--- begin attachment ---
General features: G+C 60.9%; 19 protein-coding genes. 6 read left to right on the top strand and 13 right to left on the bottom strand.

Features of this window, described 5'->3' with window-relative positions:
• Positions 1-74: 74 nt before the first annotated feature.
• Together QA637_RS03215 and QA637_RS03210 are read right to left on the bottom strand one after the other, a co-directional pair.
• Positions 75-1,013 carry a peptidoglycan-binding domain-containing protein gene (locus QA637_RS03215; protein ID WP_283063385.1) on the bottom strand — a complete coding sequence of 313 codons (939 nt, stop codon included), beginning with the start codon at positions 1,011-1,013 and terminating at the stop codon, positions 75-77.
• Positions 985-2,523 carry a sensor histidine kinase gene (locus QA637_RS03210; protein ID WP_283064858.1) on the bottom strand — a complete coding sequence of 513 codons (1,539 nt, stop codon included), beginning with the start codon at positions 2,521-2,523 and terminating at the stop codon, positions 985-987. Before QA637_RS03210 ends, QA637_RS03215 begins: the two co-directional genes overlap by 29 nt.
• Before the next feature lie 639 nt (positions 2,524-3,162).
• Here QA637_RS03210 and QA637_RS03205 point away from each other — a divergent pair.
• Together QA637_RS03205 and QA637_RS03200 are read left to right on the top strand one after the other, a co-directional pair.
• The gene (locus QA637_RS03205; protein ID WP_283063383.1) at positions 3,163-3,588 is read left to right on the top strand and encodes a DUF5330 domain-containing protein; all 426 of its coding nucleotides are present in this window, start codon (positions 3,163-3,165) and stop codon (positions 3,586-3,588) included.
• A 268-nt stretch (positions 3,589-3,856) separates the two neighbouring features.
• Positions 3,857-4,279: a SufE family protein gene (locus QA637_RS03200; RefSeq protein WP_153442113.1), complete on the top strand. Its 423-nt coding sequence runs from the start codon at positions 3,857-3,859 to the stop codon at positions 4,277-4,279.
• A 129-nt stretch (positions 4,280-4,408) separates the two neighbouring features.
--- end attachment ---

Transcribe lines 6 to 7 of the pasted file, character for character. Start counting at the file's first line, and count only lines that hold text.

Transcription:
• Positions 985-2,523 carry a sensor histidine kinase gene (locus QA637_RS03210; protein ID WP_283064858.1) on the bottom strand — a complete coding sequence of 513 codons (1,539 nt, stop codon included), beginning with the start codon at positions 2,521-2,523 and terminating at the stop codon, positions 985-987. Before QA637_RS03210 ends, QA637_RS03215 begins: the two co-directional genes overlap by 29 nt.
• Before the next feature lie 639 nt (positions 2,524-3,162).